I was checking the state of play on progress at a number of tables where the patrons were wiping away the evidence of their chocolate sundae. I noticed a man at a table with a party of six, bend down to retrieve his napkin. Instead, he came up with something smaller and definitely furrier than the paper serviette. I suspect that as a natural reflex, he stood with his arm held straight out from his body, clearly amazed at his catch. From my vantage point at the entrance to the restaurant, I identified the rotating body of a dead mouse.
There is a split second between shocked discovery and the public announcement of the find. Although never great at school at the 100 metre dash, I now excelled myself. Dropping the waiting list on the bar, I rushed through the restaurant and snatched the unfortunate deceased rodent from its captor, continuing on to the kitchen at warp speed. I deposited the mouse in the bin and turned and raced back the other way to find the patron staring at his hand and looking around in confusion.
Lighting in the restaurants was provided by dim wall lights in order to provide a romantic and intimate feel to the experience. It also served to conceal the tobacco infused ceiling and rather dodgy carpet. It also thankfully managed to befuddle the diner, who thankfully had not only consumed four pints of beer in the bar beforehand, but also a bottle of our best Liebfraumilch. I added to the befuddlement, by handing him his fallen napkin, and asking if the party would be interested in some liqueur coffees on the house, to compensate them for their long wait before dining.
An exterminator was called the next day and traps were hidden in all the usual haunts. But there was a postscript to this story.
One of the waitresses was a bit of a madam and was always giving the chef grief. As part of the staff’s pay, supper was included before the restaurants opened in the evening. The day after the incident, this particular waitress retrieved her indicated supper from the hot plate, and on sitting down, removed the cover. She issued a piercing scream that probably cleared the rodents from the building far more effectively than the traps. I came over to find out what the problem was, to discover her staring at her plate of battered mouse, French fries, and peas.
All the previous posts in the series can be found in this directory with links to my host’s blog https://smorgasbordinvitation.wordpress.com/sallys-odd-jobs-and-characters/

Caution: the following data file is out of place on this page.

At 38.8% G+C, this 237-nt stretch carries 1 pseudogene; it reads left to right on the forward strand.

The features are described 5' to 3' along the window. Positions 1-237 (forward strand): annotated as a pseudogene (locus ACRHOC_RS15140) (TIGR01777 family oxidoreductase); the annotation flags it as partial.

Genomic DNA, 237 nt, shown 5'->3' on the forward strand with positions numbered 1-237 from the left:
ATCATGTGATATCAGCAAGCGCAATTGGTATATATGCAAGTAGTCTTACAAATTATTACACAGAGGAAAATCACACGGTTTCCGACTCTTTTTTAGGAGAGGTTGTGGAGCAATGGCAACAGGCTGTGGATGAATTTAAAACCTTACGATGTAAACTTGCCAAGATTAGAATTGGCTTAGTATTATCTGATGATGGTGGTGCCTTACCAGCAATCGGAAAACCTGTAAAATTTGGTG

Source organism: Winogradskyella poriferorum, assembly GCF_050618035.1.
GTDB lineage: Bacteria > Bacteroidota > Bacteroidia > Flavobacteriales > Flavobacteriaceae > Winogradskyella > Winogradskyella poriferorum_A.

About Sally Cronin
My name is Sally Cronin and after working in a number of industries for over 25 years, I decided that I wanted to pursue a completely different career, one that I had always been fascinated with. I began studying Nutrition and the human body twenty years ago and I opened my first diet advisory centre in Ireland in 1998. Over the last 18 years I have practiced in Ireland and the UK as well as written columns, articles and radio programmes on health and nutrition.
I published my first book with a Canadian self-publisher in the late 90s and since then have republished that book and released ten others as part of our own self-publishing company. Apart from health I also enjoy writing fiction in the form of novels and short stories.
My latest book – What’s in a Name? – Volume Two.
Our legacy is not always about money or fame, but rather in the way that people remember our name after we have gone. In these sixteen short stories we discover the reasons why special men and women will stay in the hearts and minds of those who have met them. Romance, revenge and sacrifice all play their part in the lives of these characters.Kenneth watches the love of his life dance on New Year’s Eve while Lily plants very special flowers every spring for her father. Martha helps out a work colleague as Norman steps back out into the world to make a difference. Owen brings light into a house and Patrick risks his life in the skies over Britain and holds back from telling a beautiful redhead that he loves her.
My other books
All books are available Amazon author page: https://www.amazon.com/Sally-Cronin/e/B0096REZM2
You can connect to Sally
Thank you again, John for your hospitality.